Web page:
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Old 09-12-2010, 08:06 AM
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I was watching an old cop movie the other day and noticed that before sweeping a building for bad guys, the officers pre-cocked their revolvers. Was this really the way officers were trained, or is this just another Hollywood inaccuracy? If this depiction was accurate, were officers also trained to disengage their 1911 safeties before sweeping a building?
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Old 09-12-2010, 08:36 AM
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Originally Posted by tocohillsguy View Post
I was watching an old cop movie the other day and noticed that before sweeping a building for bad guys, the officers pre-cocked their revolvers. Was this really the way officers were trained, or is this just another Hollywood inaccuracy? If this depiction was accurate, were officers also trained to disengage their 1911 safeties before sweeping a building?
Never in my 22 years of law enforcement was this trained. Revolver or auto. TC
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Old 09-12-2010, 08:58 AM
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That is definitely not taught in any training I have ever attended. I would consider that very dangerous and believe it is no more than theatrics. Like the six shot revolver that fires indefinitely without reloading.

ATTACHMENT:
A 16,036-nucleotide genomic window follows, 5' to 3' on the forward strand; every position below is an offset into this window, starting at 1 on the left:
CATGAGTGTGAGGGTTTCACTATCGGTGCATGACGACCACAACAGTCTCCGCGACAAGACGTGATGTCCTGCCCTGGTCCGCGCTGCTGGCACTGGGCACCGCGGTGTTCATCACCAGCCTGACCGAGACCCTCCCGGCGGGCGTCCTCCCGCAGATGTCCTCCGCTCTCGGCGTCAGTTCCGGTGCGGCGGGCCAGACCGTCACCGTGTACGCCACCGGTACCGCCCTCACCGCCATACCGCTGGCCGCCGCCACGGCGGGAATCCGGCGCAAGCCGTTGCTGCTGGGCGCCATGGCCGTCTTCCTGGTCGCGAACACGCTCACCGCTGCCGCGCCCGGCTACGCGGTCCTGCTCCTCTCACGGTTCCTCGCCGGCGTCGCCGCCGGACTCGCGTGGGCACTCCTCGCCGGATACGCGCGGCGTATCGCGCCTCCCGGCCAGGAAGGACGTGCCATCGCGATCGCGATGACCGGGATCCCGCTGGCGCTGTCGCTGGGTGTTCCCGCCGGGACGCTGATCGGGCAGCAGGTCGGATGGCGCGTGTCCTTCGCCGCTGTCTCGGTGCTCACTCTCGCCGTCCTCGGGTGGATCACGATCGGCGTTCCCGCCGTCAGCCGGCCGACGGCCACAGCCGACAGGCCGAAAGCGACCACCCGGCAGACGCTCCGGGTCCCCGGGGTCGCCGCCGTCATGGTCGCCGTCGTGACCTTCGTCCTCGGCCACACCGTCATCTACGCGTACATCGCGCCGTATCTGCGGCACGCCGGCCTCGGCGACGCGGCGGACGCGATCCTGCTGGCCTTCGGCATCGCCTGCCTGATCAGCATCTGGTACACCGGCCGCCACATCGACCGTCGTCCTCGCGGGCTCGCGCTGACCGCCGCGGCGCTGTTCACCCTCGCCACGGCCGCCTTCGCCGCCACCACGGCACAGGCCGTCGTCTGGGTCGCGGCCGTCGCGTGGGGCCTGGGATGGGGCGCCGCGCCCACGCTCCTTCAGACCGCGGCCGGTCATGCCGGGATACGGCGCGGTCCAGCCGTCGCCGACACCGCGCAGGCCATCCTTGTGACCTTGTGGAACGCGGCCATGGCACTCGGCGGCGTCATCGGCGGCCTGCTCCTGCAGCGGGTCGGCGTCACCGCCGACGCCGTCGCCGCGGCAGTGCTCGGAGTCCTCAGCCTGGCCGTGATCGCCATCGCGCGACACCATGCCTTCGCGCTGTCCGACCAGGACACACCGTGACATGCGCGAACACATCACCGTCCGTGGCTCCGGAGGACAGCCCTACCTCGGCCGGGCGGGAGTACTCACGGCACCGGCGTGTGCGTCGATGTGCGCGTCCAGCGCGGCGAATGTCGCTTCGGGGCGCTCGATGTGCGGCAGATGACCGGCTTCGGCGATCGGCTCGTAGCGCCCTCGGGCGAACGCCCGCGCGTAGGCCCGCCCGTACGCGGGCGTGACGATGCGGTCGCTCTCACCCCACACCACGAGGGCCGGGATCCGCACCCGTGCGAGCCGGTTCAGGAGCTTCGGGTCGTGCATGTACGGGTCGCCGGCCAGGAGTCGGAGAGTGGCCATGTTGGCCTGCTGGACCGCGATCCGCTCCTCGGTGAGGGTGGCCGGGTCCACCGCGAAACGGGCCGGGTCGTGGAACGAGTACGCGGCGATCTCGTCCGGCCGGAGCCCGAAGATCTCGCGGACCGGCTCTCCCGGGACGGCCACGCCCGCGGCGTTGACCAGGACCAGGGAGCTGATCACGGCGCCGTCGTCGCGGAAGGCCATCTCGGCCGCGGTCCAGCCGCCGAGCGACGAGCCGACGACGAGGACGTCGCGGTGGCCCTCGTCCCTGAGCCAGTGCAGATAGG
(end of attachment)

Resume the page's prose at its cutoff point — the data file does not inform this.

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Old 09-12-2010, 09:04 AM
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First, films ave never been known for accurately portraying anything. Makes no difference whether you are talking technology, police or military tactics or????

Until at least the mid-late 1950s there was very little training of police officers. They were literally hired, handed a badge, gun, and call-box key and told to go to work. Were they taught to cock a revolver under the described circumstances, no. They weren't taught not to either! Did some officers do it this way, undoubtedly yes. Should they have, obviously from modern tactical perspective they shouldn't have, but that was a different time and things were different.

tocohillsguy says "Never in my 22 years of law enforcement was this trained." Don't know when that was, but when I was hired, in 1969, there were still officers on the department that had been on the street since the 1930s. It was really interesting to talk about their early days and how things had been "Back then", and what I have related is based on discussions I have had with "The old heads" while they were still around.
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Old 09-12-2010, 09:28 AM
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No absolutely not
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Old 09-12-2010, 09:40 AM
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Originally Posted by tocohillsguy View Post
I was watching an old cop movie the other day
There's your answer there.

Do you watch a "Flash Gordon" serial and wonder if that's how NASA does things?

Do you watch "Beach Red" and wonder why the Marines in the Pacific had M-47s, but the Army in Europe, faced with Panthers and Tigers had to make do with Shermans?

Do you watch "100 Rifles" and wonder if John Garand made up a special run of M1s for the Mexican Army around 1910?

The movies are make believe and whatever's in the script is whatever happens. Any resemblance to reality is purely coincidental. Usually, it's purely accidental.

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Old 09-12-2010, 09:50 AM